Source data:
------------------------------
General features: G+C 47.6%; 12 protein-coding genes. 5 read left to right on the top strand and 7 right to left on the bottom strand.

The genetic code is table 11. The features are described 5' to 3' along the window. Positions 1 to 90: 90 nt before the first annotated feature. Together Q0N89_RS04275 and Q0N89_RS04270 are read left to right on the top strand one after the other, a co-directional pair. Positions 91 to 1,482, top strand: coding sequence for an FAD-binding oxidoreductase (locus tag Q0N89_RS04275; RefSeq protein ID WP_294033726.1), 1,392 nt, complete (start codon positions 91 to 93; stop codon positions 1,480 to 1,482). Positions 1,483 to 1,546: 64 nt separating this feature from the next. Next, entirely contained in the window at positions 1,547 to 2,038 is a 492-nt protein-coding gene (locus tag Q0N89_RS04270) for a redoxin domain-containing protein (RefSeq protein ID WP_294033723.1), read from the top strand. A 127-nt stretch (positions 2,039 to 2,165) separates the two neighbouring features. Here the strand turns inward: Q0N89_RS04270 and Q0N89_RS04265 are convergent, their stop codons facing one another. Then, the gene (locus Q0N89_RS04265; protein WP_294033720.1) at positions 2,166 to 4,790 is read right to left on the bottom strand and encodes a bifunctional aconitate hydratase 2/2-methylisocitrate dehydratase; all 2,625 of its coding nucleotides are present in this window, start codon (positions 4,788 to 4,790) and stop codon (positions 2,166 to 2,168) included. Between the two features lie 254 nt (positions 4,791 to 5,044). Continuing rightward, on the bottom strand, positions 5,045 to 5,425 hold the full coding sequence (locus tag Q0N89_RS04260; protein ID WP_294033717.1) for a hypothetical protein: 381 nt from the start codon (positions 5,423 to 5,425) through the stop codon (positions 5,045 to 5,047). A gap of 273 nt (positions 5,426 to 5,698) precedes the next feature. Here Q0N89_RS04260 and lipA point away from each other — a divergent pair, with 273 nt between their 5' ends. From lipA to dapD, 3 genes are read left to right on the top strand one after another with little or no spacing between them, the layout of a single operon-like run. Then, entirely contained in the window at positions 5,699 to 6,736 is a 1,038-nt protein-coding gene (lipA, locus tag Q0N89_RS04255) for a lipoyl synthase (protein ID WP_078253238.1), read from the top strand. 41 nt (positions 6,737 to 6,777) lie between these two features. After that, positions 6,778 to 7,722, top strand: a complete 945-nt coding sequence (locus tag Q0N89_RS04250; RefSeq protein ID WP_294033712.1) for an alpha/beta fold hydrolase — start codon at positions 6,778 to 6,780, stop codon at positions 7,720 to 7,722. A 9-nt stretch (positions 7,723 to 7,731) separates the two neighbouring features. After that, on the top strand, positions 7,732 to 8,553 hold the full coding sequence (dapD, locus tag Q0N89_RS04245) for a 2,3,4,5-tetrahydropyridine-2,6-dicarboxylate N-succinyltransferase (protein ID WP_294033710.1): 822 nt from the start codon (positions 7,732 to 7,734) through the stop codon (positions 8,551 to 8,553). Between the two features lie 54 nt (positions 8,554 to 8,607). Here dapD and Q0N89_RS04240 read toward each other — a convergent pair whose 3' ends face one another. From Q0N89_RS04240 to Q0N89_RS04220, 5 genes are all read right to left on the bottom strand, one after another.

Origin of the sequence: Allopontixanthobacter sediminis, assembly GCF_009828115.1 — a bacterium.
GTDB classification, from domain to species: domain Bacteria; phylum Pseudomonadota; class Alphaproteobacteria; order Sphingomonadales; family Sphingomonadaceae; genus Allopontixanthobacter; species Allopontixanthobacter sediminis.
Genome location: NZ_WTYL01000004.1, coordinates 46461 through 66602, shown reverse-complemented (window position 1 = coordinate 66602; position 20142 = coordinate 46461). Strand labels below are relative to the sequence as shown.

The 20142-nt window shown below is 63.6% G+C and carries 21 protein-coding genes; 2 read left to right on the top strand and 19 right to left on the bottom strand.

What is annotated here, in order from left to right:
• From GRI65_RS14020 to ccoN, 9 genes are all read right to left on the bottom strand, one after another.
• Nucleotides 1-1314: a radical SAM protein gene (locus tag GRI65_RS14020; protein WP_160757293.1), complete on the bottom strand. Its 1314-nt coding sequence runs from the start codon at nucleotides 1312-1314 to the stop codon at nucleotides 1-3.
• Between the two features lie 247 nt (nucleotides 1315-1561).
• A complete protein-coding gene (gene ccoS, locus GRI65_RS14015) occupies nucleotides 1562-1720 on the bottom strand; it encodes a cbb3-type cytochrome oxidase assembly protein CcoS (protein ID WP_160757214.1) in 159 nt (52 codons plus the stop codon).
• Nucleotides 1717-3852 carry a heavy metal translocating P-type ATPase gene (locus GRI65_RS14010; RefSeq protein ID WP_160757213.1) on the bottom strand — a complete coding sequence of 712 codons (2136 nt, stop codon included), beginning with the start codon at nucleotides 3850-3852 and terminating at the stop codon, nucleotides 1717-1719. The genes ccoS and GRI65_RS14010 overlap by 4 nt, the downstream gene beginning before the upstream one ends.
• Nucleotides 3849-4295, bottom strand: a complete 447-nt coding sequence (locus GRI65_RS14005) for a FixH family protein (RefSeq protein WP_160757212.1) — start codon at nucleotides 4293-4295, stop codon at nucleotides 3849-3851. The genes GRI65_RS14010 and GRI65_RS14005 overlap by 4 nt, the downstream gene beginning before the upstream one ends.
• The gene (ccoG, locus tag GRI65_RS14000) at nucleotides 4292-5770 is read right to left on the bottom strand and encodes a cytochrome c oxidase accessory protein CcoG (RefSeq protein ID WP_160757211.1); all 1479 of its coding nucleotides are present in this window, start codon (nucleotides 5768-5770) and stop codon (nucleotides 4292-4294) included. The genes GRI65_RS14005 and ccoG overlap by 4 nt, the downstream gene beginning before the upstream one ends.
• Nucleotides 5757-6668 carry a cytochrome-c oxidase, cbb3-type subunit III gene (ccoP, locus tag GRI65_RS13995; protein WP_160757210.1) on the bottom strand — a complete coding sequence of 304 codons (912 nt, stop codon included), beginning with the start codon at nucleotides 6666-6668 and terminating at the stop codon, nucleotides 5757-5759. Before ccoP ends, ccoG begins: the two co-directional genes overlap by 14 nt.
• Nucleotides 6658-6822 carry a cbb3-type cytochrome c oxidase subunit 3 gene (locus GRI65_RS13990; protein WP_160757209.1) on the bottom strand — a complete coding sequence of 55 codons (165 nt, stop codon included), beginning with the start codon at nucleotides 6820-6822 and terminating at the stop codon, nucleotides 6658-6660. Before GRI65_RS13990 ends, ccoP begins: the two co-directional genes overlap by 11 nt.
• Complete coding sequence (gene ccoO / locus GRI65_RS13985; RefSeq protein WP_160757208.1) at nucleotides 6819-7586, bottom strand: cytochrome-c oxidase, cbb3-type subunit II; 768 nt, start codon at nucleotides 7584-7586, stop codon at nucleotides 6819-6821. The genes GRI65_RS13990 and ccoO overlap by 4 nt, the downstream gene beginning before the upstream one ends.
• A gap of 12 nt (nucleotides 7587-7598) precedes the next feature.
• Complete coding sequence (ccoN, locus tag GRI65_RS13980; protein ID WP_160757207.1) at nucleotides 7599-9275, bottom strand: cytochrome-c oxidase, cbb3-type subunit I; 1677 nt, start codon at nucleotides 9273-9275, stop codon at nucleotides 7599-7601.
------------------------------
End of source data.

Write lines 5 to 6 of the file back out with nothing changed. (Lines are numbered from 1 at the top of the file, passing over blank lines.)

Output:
Genome location: NZ_WTYL01000004.1, coordinates 46461 through 66602, shown reverse-complemented (window position 1 = coordinate 66602; position 20142 = coordinate 46461). Strand labels below are relative to the sequence as shown.

The 20142-nt window shown below is 63.6% G+C and carries 21 protein-coding genes; 2 read left to right on the top strand and 19 right to left on the bottom strand.